## 1175. Prime Arrangements

Return the number of permutations of 1 to `n`

so that prime numbers are at prime indices (1-indexed.)

*(Recall that an integer is prime if and only if it is greater than 1, and cannot be written as a product of two positive integers both smaller than it.)*

Since the answer may be large, return the answer **modulo 10^9 + 7**.

**Example 1:**

Input:n = 5Output:12Explanation:For example [1,2,5,4,3] is a valid permutation, but [5,2,3,4,1] is not because the prime number 5 is at index 1.

**Example 2:**

Input:n = 100Output:682289015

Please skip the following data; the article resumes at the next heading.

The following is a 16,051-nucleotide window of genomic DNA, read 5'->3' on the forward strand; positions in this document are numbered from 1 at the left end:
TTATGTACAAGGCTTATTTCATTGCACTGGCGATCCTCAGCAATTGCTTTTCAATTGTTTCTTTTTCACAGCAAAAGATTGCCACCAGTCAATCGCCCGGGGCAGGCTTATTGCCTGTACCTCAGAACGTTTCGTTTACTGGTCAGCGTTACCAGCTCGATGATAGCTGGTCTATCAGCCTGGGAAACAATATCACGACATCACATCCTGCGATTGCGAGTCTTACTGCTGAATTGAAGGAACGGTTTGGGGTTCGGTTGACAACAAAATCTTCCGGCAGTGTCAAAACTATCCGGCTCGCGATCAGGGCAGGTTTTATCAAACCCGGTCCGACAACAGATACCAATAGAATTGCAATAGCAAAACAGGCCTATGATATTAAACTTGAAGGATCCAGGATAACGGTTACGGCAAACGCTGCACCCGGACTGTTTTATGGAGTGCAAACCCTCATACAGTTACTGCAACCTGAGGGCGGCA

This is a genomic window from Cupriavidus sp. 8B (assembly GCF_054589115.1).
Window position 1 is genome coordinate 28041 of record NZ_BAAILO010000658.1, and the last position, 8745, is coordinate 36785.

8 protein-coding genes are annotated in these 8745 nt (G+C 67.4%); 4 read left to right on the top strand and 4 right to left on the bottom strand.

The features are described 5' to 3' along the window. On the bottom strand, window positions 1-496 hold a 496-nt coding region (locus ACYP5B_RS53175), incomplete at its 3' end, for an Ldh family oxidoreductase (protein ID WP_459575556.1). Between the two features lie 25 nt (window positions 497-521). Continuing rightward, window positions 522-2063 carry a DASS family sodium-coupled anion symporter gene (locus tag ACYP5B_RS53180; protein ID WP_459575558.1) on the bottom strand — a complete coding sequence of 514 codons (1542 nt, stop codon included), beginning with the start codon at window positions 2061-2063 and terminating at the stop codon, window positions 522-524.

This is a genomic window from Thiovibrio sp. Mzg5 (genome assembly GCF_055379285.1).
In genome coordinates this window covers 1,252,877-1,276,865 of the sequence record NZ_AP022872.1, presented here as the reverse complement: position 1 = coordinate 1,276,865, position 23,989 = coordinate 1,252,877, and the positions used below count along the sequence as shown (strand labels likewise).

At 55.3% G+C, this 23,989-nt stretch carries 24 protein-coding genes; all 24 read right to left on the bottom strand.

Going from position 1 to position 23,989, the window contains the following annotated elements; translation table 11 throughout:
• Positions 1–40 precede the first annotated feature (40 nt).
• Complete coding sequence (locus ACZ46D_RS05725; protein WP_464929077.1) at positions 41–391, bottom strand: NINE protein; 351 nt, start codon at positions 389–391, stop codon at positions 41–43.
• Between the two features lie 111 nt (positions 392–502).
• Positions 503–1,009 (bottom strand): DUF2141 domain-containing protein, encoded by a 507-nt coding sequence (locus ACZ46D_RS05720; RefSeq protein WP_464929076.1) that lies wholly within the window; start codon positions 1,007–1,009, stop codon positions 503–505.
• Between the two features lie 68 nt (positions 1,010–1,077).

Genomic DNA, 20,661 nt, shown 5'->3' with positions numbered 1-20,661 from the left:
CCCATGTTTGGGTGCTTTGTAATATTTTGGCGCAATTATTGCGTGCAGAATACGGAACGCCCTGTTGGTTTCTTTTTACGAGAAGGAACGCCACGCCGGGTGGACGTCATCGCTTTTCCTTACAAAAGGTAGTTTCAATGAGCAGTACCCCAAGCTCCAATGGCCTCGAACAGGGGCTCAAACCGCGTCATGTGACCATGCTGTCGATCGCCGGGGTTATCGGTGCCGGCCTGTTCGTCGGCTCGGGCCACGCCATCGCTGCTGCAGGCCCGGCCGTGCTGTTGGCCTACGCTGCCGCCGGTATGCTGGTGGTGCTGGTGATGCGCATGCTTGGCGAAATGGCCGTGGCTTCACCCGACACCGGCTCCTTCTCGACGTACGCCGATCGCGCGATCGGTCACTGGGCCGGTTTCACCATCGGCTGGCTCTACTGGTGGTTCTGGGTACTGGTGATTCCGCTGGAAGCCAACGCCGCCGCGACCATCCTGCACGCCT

**Constraints:**

`1 <= n <= 100`

## Rust Solution

```
struct Solution;
impl Solution {
fn number_of_primes(n: usize) -> i32 {
let mut a: Vec<bool> = vec![true; n + 1];
a[0] = false;
a[1] = false;
let mut i: usize = 2;
while i * i <= n {
if a[i] {
let mut j: usize = 2;
while i * j <= n {
a[i * j] = false;
j += 1;
}
}
i += 1;
}
let mut res = 0;
for k in 0..=n {
if a[k] {
res += 1;
}
}
res
}
fn num_prime_arrangements(n: i32) -> i32 {
let primes = Self::number_of_primes(n as usize);
let mut product = 1i64;
for i in 1..=primes {
product *= i as i64;
product %= 1_000_000_007;
}
for i in 1..=(n - primes) {
product *= i as i64;
product %= 1_000_000_007;
}
product as i32
}
}
#[test]
fn test() {
assert_eq!(Solution::num_prime_arrangements(5), 12);
assert_eq!(Solution::num_prime_arrangements(100), 682_289_015);
}
```

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